September 27, 2007 / 8:24 PM / 12 years ago

Iran's leader courts Latin American leftists

LA PAZ (Reuters) - Iranian President Mahmoud Ahmadinejad visited Bolivia on Thursday as part of the U.S. foe’s drive to strengthen diplomatic and economic ties with leftist Latin American leaders.

Iran's President Mahmoud Ahmadinejad (R) and Bolivia's President Evo Morales wave at the crowd from the balcony of the presidential palace in La Paz, September 27, 2007. Ahmadinejad is visiting Bolivia to tighten diplomatic ties and sign energy and industrial aid agreements. REUTERS/Jose Luis Quintana

Ahmadinejad and Bolivian President Evo Morales signed cooperation accords on energy and industry, swapping compliments in a lovefest sure to rile U.S. diplomats and the country’s rightist opposition.

“The people of Iran and Bolivia have decided to build their countries together, hand in hand ... they’ve decided to be friends with one another in difficult situations,” Ahmadinejad told a news conference in La Paz, in translated comments.

Ahmadinejad is also due to visit Venezuela on Thursday, where he will meet with President Hugo Chavez, the region’s most outspoken critic of Washington, to discuss a series of energy agreements.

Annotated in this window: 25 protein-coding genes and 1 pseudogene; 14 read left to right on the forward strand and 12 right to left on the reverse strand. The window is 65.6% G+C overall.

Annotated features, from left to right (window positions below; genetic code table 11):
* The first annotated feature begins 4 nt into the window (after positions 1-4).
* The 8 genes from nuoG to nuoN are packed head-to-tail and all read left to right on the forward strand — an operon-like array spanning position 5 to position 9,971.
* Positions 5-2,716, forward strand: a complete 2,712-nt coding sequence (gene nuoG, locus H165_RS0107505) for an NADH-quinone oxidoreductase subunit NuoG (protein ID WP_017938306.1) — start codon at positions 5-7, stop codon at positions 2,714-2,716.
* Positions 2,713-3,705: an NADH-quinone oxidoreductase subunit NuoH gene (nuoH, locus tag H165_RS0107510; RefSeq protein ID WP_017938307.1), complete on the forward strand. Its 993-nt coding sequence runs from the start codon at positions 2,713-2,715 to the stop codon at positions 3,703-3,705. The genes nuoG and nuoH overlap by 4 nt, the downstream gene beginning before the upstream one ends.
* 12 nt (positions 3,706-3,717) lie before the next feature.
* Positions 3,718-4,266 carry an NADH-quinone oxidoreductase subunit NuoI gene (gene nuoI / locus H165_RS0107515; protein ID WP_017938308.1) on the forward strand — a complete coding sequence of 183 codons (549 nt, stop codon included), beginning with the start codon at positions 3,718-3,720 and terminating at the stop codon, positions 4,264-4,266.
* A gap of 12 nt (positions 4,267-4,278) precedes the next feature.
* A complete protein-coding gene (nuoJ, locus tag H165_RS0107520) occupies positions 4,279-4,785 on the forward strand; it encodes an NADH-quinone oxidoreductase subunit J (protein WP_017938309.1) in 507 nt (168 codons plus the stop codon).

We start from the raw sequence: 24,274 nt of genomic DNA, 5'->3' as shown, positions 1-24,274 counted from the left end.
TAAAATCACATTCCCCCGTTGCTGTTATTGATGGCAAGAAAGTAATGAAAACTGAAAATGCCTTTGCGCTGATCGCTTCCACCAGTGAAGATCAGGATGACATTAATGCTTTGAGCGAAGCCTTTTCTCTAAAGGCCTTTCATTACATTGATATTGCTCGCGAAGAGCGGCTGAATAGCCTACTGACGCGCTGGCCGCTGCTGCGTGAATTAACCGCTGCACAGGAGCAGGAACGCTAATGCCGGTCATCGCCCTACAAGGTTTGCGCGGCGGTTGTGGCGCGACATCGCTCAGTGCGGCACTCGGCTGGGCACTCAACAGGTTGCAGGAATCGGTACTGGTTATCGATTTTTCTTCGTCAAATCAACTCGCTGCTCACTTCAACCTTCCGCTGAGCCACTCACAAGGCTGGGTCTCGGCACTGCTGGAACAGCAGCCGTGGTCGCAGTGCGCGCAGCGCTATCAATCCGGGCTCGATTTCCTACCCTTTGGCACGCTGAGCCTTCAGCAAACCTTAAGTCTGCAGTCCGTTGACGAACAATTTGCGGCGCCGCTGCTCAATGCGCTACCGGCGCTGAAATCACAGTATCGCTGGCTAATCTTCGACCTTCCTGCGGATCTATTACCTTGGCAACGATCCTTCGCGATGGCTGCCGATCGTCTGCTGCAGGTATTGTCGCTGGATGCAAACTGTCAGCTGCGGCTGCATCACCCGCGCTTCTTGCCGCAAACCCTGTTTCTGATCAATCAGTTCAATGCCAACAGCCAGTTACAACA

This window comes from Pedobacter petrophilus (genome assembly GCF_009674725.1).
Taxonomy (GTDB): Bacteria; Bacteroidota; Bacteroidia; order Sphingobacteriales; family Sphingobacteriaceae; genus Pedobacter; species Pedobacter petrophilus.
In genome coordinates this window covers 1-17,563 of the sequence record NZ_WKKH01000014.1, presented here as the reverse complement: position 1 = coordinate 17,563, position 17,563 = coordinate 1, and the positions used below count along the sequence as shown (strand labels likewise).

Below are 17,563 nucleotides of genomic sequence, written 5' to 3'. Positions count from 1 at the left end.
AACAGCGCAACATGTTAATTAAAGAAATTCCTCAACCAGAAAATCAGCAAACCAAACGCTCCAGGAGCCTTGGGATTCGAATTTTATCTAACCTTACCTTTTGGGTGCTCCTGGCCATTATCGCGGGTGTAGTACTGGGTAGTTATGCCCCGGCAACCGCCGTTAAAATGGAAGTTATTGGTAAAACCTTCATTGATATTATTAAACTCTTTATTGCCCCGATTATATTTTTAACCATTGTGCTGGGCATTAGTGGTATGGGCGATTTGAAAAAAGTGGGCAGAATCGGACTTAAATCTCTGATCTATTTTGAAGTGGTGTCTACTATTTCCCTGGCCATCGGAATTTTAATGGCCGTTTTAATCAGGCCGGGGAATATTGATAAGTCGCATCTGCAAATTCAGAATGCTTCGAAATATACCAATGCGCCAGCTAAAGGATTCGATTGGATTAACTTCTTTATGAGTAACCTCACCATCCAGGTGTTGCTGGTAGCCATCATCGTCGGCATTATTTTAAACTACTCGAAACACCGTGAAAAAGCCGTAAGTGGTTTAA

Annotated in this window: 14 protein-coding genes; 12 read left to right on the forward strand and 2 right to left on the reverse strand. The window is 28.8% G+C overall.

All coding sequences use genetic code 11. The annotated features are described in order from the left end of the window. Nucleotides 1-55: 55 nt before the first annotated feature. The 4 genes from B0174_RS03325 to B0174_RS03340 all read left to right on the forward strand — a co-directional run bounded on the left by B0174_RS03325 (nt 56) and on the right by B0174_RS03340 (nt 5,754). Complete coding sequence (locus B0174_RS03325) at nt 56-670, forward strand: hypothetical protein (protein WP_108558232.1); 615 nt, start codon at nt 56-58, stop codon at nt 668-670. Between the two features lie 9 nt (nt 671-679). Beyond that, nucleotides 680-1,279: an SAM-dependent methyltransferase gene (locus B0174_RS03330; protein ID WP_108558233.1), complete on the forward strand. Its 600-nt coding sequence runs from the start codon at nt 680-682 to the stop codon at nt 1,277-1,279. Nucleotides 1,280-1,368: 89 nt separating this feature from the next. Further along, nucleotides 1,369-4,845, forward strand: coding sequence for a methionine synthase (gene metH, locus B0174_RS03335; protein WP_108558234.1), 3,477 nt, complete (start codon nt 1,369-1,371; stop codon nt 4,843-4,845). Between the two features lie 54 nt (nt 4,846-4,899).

Deeply at odds with the West over its nuclear program, Iran has gained influence in Latin America as anti-U.S. sentiment has risen among leftist leaders such as Chavez and Morales.

Iran, one of the world’s top oil exporters, has antagonized some countries with its program to develop nuclear energy, which Washington says is a cover-up to create atomic weapons.

“Bolivia has the right to have diplomatic relations with Latin America, Europe, Africa, and the Middle East. We will never promote war ... but nor do we accept that in the name of peace, the criteria of the strongest (nation) prevails,” Morales said, in an apparent reference to the United States.

Bolivian officials say Iran can help their country better exploit its vast natural gas reserves, at a time when the state-run energy company is struggling to position itself at the helm of the nationalized energy industry.

The two governments agreed to design a five-year industrial cooperation plan with a $1 billion investment. They also agreed to spend up to $100 million on technology, trade and industrial promotion, presidential spokesman Alex Contreras said.

A government source said Iran could provide technological and financial help to Bolivia’s key energy sector, mentioning Iranian interest in a natural gas pipeline project.

Bolivia’s first indigenous leader, Morales often lashes out at what he calls U.S. imperialism and accuses Washington of funding the political opposition, which U.S. officials deny.

Morales has said the Iranian leader’s visit did not mean La Paz would support a possible Iranian arms buildup.

“Please don’t consider me part of the axis of evil,” Morales told U.S. comedian Jon Stewart during a televised interview on Tuesday.

U.S. President George W. Bush used the term “axis of evil” in 2002 in reference to Iran, North Korea and Iraq, governments he accused of sponsoring terrorism and seeking weapons of mass destruction.

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